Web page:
Hi Blog. Here’s an article (I can’t find in Japanese) regarding what’s happening in Japan’s “Lay Judge” system (i.e. generally bringing six common folk to sit on Japanese juries as “saiban’in”, with three other real judges offering “legal guidance”, as in, keeping an eye on them). Well, guess what, we have “Runaway Juries”, by Japanese standards! They’re getting in the way of the public prosecutor (who gets his or her way in convicting more than 99.9% of cases brought to Japanese criminal court) and offering acquittals! Well, how outrageous! Given what I know about the Japanese police and how they arrest and detain suspects (particularly if they are existing while foreign), I doubt they are right 99.9% of the time. And it looks like some of the saiban’in would agree. But here’s a lament by the Yomiuri about how those darn lay judges (how belittling; why aren’t they just “jurists”?) are getting in the way. Good. Raise the standard for burden of proof. Arudou Debito in Sapporo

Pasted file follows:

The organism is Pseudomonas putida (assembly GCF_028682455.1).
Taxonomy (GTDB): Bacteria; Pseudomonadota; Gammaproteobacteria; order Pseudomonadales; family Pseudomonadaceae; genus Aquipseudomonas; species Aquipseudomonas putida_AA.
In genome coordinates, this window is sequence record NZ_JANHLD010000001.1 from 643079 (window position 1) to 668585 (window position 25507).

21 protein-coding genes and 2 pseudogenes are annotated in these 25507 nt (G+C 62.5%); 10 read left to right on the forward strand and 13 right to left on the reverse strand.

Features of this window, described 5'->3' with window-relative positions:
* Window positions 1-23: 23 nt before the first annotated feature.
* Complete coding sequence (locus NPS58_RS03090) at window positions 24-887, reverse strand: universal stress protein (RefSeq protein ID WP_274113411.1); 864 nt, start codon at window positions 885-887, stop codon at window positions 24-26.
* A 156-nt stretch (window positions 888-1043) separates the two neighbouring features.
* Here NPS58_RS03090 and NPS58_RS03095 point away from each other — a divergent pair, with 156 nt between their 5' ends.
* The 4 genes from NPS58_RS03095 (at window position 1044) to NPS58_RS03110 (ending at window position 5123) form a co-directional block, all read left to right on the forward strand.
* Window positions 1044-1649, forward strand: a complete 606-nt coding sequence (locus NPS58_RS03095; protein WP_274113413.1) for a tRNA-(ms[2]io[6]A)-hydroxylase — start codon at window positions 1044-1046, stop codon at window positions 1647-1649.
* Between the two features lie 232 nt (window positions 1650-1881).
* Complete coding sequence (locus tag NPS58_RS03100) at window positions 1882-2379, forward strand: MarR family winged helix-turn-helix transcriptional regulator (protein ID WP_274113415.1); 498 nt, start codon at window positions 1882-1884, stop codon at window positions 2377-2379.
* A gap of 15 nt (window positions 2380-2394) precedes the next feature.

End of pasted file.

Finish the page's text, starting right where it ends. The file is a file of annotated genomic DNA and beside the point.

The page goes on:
Lay judges strict about ‘benefit of doubt’
Mariko Sakai, Takashi Maemura and Mayumi Oshige / Yomiuri Shimbun Staff Writers
Yomiuri Jul. 21, 2010, Courtesy of TTB
Three complete or partial acquittals were handed down in lay-judge trials in June and July, in which the principle of giving the benefit of the doubt to defendants in criminal trials was strictly applied. As a result, some prosecutors believe it is becoming harder and harder to persuade lay judges that defendants are guilty.
There have been about 620 rulings rendered in trials involving lay judges since the launch of the system in May last year. Most were guilty rulings, as the facts of the cases were not in dispute. However, June and July saw sentences of not guilty in trials at the Tachikawa branch of the Tokyo District Court, Chiba District Court and Tokyo District Court.
Prosecutors have already appealed the sentence in the Chiba District Court case, in which the defendant was indicted on suspicion of smuggling stimulant drugs in three chocolate cans from Malaysia to Narita Airport in Chiba Prefecture.
This is the first appeal to be filed involving a lay judge trial.